Workshop: During the summer of 2006 we hosted a small workshop for three middle and high school teachers at North Carolina State University. The purpose of the workshop was to determine how best to reach out to students about to enter college and promote college degree programs, and ultimately careers, in forestry and natural resources. Workshop attendees and project cooperators Barry Goldfarb and Nicholas Wheeler concluded that a website best met our needs. The outline for the site was developed and a series of interviews were conducted to form the basis of our �biography?component of the website. We attempted to create a site that was inviting to under-represented groups by including a diversity page and seeking biographies from representative groups.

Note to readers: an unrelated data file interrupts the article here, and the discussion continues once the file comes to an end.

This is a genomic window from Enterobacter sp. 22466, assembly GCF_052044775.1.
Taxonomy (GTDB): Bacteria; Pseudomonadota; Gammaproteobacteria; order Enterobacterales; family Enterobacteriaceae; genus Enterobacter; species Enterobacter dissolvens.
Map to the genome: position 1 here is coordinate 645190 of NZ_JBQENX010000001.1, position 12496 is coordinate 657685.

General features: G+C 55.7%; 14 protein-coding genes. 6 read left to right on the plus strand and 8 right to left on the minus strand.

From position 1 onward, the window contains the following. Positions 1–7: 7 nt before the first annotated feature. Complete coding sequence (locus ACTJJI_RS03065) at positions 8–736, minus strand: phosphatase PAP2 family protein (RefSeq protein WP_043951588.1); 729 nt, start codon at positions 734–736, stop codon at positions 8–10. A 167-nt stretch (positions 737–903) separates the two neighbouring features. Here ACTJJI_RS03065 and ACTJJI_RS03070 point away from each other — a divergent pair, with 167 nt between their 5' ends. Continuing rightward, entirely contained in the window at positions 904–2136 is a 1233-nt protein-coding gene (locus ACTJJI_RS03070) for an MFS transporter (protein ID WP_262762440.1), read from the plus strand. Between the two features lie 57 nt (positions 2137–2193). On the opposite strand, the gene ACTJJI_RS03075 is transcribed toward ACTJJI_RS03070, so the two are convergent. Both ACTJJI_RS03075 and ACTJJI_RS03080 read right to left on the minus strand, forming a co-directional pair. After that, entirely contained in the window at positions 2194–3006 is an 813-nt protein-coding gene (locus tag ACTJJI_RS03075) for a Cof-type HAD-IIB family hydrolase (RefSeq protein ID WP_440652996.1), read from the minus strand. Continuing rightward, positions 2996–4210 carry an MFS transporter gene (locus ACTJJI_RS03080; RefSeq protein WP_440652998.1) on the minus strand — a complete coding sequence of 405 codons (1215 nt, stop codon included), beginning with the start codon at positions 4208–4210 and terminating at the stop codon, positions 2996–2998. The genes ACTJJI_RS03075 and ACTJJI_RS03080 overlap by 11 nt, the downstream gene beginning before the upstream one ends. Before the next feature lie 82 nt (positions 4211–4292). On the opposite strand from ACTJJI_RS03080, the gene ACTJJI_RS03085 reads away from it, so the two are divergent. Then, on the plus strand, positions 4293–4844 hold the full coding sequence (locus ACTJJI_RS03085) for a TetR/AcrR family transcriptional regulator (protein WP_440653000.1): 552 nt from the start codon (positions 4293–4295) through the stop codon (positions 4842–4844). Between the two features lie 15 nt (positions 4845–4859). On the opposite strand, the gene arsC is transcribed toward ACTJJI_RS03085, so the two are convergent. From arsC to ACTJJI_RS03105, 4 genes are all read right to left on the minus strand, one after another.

Site Construction: Over the ensuing 6-12 months materials were collected to fill out databases to be used in the site. We focused our efforts on

  • Defining career opportunities
  • Providing extensive information on schools and programs offering courses of study
  • Diversity in these professions
  • Biographical sketches of individuals that have gone through programs of study and are working in the fields.

The web design firm Toolhouse (http://www.toolhouse.com/ flash/index.html ) provided discounted services to develop the site. Subsequent development, revisions and maintenance have been performed by ADEPT / Dendrome personnel at UC Davis where the site is hosted.